I’m a big fan of Charles Counts craftwork. I first wrote about him a few years back following an exhibit of his work. Since then I get daily hits on him as there is little published on him. I thought I would share this again as his work maintains a modern quality today. Enjoy! Troy
“Art is a disease. There is no cure for it.”
This quote sums up the life of Charles counts. Art “infected” Charles as a school boy in Oak Ridge, Tennessee and became his way of life. He was the epitome of the Renaissance man, practicing various disciplines such as quilting, weaving, rug hooking, drawing, painting, philosophy, poetry and intellectual thinking. However, he became most well-known for his pottery and teaching. Counts worked hard to be a part of the Appallacian heritage of craftsmen who made objects by hand.
Charles Count studied at various places including Berea College and Southern Illinois University at Carondale where he acquired an MFA in Ceramics and Weaving. Charles apprenticed for Marguerite Wildenhain, a professor who studied at the Bauhaus School of Design in Germany. It was under her tutelage, Counts learned that art and craft are really two halves to a whole, that craft is the origination of any art from, and functionality of the object and simple design are the goal of any true artist. Counts also learned that an artist must master the fundamental elements of shape and form before being creative and that there is a spiritual connection between an artist and nature.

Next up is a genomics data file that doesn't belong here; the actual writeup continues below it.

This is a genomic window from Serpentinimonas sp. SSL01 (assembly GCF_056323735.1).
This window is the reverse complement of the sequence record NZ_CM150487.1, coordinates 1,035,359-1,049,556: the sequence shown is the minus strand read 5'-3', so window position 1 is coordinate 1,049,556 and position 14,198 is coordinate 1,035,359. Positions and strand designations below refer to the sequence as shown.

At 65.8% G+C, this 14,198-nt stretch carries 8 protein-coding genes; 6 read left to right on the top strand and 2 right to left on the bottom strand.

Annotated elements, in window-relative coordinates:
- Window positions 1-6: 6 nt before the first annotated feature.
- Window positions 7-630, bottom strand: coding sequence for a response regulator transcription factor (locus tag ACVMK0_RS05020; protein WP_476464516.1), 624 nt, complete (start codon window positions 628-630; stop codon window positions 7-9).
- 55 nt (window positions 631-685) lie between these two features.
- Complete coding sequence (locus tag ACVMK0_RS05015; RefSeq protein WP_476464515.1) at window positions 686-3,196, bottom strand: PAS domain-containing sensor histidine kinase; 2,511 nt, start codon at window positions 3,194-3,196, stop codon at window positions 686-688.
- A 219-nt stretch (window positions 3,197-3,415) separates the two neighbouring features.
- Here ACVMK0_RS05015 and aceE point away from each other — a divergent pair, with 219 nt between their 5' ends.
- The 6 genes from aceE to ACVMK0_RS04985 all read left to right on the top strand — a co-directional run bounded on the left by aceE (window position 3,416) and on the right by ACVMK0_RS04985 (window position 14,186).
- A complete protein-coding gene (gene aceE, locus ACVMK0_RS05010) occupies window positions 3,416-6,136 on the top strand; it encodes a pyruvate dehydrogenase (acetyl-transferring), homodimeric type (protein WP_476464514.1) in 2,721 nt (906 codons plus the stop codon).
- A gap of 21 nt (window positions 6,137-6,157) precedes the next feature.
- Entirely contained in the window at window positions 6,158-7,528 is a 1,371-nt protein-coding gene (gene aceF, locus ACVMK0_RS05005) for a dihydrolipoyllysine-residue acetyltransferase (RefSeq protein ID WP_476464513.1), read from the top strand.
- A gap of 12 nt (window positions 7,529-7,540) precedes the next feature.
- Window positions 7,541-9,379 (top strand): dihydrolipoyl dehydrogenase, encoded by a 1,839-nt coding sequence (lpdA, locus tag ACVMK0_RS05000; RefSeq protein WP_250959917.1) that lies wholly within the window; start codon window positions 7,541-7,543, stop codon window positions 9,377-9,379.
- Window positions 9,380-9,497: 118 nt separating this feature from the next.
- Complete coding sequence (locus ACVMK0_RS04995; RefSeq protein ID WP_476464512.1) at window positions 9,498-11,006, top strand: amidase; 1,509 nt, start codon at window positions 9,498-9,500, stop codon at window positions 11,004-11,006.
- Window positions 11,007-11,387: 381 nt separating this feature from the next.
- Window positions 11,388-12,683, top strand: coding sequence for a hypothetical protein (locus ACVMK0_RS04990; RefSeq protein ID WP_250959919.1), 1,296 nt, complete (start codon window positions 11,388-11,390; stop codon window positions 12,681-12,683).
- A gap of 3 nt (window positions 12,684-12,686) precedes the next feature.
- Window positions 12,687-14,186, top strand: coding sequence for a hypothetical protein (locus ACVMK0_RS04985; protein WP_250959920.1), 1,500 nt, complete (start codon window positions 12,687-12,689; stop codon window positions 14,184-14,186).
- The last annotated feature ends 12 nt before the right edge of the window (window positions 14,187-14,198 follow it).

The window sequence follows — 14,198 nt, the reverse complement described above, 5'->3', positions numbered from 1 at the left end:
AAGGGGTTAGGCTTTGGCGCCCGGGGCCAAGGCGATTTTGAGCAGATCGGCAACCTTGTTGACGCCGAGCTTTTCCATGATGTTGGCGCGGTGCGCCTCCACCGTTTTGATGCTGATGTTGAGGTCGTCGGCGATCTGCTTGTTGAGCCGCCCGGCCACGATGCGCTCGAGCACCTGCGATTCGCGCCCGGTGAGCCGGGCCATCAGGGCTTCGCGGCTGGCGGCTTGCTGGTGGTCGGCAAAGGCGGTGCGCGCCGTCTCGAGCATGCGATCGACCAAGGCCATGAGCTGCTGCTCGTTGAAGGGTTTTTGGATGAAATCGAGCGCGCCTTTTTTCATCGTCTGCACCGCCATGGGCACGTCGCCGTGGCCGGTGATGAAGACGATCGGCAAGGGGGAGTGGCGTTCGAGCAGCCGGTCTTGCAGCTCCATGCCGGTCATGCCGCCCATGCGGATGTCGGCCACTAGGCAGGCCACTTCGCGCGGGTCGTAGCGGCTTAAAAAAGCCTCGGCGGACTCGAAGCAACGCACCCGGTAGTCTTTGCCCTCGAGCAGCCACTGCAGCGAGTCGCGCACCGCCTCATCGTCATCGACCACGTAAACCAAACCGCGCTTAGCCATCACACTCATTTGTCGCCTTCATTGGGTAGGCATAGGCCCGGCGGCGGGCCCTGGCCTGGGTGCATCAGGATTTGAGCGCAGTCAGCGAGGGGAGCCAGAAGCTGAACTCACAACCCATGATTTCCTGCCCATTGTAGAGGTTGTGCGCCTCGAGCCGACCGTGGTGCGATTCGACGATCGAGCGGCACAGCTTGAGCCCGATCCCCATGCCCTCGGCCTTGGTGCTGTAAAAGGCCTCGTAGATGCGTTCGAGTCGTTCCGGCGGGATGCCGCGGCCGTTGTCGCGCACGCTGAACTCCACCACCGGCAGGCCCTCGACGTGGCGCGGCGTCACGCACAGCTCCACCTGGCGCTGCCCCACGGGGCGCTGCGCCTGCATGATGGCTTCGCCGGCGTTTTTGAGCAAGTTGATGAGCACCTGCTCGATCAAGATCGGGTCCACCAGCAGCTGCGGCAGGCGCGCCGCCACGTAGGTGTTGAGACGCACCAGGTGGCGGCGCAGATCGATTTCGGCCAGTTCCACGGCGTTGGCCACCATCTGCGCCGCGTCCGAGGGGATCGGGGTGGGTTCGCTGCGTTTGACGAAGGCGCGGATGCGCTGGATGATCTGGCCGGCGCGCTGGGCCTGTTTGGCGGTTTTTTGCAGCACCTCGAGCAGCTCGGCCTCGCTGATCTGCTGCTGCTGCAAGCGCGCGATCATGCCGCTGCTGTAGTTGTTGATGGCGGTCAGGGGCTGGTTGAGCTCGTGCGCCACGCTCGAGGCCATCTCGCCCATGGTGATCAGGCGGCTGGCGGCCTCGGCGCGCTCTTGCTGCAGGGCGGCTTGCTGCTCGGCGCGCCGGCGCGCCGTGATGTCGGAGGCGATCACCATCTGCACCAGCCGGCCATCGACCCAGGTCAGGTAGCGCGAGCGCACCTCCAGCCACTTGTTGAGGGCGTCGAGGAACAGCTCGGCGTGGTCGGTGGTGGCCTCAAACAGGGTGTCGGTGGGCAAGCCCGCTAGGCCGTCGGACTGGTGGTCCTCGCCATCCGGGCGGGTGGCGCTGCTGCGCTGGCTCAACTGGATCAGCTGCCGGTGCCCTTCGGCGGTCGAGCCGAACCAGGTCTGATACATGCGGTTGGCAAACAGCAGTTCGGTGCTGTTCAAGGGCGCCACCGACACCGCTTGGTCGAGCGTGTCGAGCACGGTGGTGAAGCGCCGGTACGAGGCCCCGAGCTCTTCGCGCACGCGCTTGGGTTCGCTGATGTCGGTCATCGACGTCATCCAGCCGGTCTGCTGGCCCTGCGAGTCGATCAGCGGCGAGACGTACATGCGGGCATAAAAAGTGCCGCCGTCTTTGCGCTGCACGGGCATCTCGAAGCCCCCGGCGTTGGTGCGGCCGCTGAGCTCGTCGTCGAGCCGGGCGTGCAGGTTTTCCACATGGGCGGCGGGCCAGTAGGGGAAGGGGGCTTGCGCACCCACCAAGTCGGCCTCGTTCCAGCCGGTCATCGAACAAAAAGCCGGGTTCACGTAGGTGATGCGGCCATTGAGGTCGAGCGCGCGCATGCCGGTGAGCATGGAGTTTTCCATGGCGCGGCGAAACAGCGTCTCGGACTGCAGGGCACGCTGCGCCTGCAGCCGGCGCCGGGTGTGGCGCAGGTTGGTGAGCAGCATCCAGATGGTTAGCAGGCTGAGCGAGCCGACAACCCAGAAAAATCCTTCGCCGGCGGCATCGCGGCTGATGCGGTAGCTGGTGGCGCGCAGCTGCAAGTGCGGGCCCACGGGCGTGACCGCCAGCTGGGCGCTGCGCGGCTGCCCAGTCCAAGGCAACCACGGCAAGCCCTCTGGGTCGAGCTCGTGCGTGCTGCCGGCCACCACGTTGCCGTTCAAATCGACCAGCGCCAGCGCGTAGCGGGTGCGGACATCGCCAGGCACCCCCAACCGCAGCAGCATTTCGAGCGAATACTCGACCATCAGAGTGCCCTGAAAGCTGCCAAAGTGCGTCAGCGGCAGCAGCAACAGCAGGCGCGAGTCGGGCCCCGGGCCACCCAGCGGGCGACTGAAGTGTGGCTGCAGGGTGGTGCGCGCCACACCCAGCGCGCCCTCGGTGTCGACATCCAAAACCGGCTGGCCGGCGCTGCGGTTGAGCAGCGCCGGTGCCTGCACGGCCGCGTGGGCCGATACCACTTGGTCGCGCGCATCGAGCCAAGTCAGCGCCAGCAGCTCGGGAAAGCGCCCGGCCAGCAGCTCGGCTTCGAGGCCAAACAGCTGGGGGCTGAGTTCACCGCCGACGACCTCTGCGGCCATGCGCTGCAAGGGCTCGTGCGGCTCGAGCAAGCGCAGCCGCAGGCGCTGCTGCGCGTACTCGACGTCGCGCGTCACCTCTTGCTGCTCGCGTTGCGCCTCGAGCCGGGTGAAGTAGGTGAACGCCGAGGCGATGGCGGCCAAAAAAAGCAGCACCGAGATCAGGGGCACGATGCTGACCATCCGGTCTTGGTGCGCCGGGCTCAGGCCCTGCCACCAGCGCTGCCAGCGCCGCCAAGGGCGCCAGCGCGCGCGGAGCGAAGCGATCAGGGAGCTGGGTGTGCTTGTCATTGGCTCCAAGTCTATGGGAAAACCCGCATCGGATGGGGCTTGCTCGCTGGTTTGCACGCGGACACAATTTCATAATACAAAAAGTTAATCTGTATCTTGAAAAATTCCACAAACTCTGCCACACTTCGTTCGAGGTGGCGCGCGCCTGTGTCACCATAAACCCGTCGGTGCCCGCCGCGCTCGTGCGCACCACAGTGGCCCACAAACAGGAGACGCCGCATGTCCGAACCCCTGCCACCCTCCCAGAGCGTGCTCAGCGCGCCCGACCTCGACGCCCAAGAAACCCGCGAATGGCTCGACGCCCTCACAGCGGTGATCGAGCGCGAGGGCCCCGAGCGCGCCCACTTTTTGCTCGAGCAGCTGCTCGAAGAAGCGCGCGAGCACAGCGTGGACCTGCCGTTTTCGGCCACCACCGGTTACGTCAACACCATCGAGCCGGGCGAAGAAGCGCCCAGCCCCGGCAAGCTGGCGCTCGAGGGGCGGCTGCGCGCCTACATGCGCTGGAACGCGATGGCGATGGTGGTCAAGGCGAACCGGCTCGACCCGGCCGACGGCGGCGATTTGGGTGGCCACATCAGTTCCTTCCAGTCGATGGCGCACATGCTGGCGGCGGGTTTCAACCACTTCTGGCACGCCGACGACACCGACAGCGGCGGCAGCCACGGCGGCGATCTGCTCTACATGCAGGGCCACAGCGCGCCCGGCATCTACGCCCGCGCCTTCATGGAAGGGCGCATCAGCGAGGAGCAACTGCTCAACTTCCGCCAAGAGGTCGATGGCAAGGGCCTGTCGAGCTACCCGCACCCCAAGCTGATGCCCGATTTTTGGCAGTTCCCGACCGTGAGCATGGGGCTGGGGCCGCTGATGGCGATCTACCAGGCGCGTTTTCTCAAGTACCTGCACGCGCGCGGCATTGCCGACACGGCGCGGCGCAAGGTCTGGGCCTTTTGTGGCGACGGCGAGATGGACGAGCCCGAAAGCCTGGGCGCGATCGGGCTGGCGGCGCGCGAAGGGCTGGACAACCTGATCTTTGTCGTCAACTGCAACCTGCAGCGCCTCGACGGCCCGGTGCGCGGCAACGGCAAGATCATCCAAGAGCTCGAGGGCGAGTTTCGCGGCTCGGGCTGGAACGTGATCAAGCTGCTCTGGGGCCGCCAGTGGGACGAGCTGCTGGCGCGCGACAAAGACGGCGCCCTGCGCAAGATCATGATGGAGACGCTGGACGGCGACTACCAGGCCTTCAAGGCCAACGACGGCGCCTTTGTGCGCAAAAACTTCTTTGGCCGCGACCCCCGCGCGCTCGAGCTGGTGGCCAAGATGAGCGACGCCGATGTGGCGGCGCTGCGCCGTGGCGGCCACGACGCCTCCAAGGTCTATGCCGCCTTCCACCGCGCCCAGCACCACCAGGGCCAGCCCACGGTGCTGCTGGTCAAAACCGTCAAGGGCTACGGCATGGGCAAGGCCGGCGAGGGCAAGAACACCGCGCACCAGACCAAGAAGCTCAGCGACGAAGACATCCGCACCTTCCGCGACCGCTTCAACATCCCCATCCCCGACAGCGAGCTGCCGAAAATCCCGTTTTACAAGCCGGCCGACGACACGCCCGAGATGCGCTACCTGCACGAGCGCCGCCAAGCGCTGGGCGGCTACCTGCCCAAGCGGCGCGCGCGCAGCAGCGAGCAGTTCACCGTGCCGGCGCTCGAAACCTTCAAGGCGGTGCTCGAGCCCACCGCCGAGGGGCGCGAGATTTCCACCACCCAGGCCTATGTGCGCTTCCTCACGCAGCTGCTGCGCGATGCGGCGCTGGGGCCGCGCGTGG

After training Counts moved back to Tennessee to open his first studio near Knoxville between 1958 and 1962. Counts found inspiration and strength in the flora and fauna of the natural world. Repeated natural motifs in his work such as trees, mountains and the sun reflect his belief of something spiritual in nature and in all things that grow.
Since 1956, Charles counts was a member and avid supporter of the Southern Highland Craft Guild whose mission it is to keep alive the Appalachian tradition of making traditional and contemporary arts and crafts by hand. His legacy resides in the hundreds of students he taught and influenced. The admiration he felt when he first saw the hand work of the mountain potters of Kentucky, Georgia and North Carolina continued to propel him through life, challenging him always to make a better pot than the last one.
Information on Charles Counts courtesy of Southern Highland Craft Guild